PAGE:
notebook.
We focused on the business at hand. I looked at
the plans and took notes, squinting my eyes and
staring off into the distance as I imagined the
options for the space. The biggest challenge was to
create an art piece using a specific shade of brown
for a twenty-foot-high wall. Because elevators and
hallways would interrupt the space, something on
such a massive scale would need to be installed in
pieces, yet feel seamless. Between the two of us,
we had made a good start on the overall project.
But I knew it would take a really special idea for
the owner of the luxury apartment to say, “Wow!
That’s perfect!”

After our meeting, I walked home, a flowering
perennial from Bridgette’s garden perched atop my
stack of samples. Not a bad commute, when the
only other traffic is cottontail rabbits who scurry
out of the way.
I stepped carefully over the cattle guard
between our properties, and Flash met me by the
gatepost. “Hey there, Donkey Boy.” I set my things
down and reached out to scratch under his scruffy
chin, working my way up his face to his ears. Dust
from his last dirt bath wafted up into the air and
settled back down. “So what’s that baby gonna be,
huh?” I asked him, but he didn’t say. Instead, he
turned his body around until his rear end was
facing me, and then backed up so I couldn’t miss
his rump.
“Nice,” I said. “You won’t talk to me, but
you’ll let me scratch your rear. I get it.” Flash
might be an animal of few words, but he certainly
knows how to communicate when he wants to. And

he loves having his backside—the only place he
can’t reach with his teeth—rubbed. He turned to
look back at me, with a “well-what-are-wewaiting-for” expression, and relaxed his back hoof
in anticipation of a massage.
So I obliged, chuckling out loud at the
incongruity of standing in a field, rubbing a dusty
donkey’s backside after a fancy business meeting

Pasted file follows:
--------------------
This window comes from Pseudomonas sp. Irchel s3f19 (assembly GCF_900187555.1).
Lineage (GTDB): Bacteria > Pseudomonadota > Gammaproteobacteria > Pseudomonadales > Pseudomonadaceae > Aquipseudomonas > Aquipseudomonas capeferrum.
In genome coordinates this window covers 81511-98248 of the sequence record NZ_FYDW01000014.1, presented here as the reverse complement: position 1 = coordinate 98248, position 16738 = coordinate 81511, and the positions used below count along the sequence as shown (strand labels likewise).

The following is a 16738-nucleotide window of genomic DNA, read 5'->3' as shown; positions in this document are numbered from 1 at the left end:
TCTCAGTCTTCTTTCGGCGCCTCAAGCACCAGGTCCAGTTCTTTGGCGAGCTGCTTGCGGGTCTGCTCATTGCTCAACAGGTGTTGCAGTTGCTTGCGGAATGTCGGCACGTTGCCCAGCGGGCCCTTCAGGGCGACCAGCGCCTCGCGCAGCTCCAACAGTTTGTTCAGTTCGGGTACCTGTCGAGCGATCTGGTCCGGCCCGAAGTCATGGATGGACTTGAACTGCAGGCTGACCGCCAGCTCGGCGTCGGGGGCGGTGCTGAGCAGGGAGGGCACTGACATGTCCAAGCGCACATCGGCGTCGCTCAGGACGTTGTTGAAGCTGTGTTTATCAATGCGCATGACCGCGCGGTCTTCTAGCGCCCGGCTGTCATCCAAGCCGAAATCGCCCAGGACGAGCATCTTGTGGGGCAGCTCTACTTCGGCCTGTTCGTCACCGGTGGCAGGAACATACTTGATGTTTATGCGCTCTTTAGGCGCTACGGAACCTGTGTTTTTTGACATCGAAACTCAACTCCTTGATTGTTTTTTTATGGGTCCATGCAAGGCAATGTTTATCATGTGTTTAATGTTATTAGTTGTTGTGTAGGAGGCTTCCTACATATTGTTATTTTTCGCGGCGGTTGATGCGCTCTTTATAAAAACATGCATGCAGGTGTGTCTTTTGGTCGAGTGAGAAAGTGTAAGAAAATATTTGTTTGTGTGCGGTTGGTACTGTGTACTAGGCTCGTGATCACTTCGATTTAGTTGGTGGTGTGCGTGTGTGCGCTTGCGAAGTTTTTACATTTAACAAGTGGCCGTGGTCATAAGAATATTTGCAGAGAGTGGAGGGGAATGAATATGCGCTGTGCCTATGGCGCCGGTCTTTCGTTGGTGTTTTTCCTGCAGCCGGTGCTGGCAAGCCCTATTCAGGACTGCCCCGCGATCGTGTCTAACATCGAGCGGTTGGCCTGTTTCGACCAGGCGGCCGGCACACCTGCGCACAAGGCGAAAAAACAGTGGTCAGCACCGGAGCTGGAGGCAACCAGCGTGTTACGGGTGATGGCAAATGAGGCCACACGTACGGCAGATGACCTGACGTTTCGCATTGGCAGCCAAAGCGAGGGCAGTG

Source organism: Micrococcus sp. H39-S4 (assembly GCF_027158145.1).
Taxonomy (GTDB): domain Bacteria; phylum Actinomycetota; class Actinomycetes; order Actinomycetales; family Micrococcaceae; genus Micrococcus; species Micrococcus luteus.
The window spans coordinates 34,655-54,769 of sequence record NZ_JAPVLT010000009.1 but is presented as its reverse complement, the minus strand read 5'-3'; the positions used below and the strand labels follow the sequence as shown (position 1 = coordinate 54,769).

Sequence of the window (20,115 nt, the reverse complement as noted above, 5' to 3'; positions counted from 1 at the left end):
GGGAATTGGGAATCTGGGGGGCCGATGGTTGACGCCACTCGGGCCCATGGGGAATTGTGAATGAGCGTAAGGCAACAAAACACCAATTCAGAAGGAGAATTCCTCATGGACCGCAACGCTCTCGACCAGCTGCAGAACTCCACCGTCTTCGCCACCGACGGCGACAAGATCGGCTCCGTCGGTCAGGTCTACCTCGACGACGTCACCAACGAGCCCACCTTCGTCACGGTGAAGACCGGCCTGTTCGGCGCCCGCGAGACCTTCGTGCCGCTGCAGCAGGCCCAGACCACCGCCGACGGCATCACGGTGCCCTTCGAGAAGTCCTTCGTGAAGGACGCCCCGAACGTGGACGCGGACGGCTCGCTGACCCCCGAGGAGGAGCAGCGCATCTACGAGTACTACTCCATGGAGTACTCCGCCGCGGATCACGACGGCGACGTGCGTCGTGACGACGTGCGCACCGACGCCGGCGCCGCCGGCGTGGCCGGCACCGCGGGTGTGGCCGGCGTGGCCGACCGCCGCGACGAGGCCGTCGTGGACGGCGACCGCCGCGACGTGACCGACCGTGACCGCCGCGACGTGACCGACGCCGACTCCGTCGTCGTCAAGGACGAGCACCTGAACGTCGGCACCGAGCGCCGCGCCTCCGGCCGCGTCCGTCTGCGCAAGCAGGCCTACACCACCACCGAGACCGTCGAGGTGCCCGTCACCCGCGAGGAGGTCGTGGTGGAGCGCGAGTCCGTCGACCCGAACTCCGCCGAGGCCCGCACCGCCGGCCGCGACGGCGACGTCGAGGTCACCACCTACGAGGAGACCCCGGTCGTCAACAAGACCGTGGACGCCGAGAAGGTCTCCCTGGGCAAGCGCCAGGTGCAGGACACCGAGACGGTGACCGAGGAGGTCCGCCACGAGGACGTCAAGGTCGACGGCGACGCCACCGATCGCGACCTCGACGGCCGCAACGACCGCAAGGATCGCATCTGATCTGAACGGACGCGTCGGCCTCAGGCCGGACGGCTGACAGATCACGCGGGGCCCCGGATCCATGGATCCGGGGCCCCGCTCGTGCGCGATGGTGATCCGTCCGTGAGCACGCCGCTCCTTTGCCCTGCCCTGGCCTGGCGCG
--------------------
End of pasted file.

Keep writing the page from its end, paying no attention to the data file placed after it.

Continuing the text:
to discuss a luxury condo design over Brie and
crackers. Flash had really come a long way since
he first arrived, so scared and broken in those
early days. I thought about how he hadn’t wanted
us to touch him, how he had shied away when we
came to tend to his wounds and had kept a wary
eye out for any sudden movement.
Looking over Flash’s hips to the field beyond, I
remembered how Tom had set up that camp chair
in the middle of it. He’d been so patient,
pretending to ignore Flash by engrossing himself in
a book, or by “bird-watching,” all the while

allowing the donkey to become accustomed to his
presence. Flash had inched his way closer and
closer, fearing mistreatment, but receiving instead
gentle words and kind handling. First, a rub on his
nose. Then, a hand on his neck. He had stood,
trembling, as Tom felt his way down the coarse
hair, across his chest and over his shoulders.
His fear had gradually given way to trust, and
he repaid Tom by becoming his loyal companion.
He followed him everywhere, always loitering
near Tom’s work area, curious about anything he
did. Affectionate and playful, Flash loved to lean
into him, nibble at his water bottle, and sniff his
pockets.
Flash would have let me scratch his bum all
afternoon, but I had other things to do. With a final
dusty pat and a hug around the neck, I headed back
to the house.

“Here’s what I’ve come up with,” I reported to
Tom after seeing the condo later that week. “How
about a Venetian plaster finish on two-foot square
panels, mounted in a grid pattern over the whole
wall? We could use a stencil technique to emboss
some Latin phrases that would run up and down the
panels to visually connect them.” I believed it
solved every issue beautifully, and I was pretty
proud of it.
“Hmmm . . .” Tom thought about it for a few
moments and then said slowly, “I think we can do
better.” He took out a piece of graph paper. “I like
the idea of panels, and if I’ve done the math
correctly, it will take forty-five squares to cover
that massive wall. But what if we emboss
individual words that describe a ‘Life Well Lived’
on each panel? To really knock it out of the park,
we could use a different language for each word,
which would reflect both the travels of the client
and his values.”

Yep, it was better. In fact, it was brilliant. We
presented the idea, and the client loved it.
With approval granted for the design, Tom
perfected the plaster finish technique, while I
researched words to describe elements of a welllived life. Now this is the kind of art I adore,
because it combines the aesthetic with a
meaningful message. It made me pause and reflect
on what a well-lived life really looks like.
Is it about success? Relationships?
Experiences? Character? Faith? What would make
someone say about another, “This person really
knows how to live life well”? The concept for the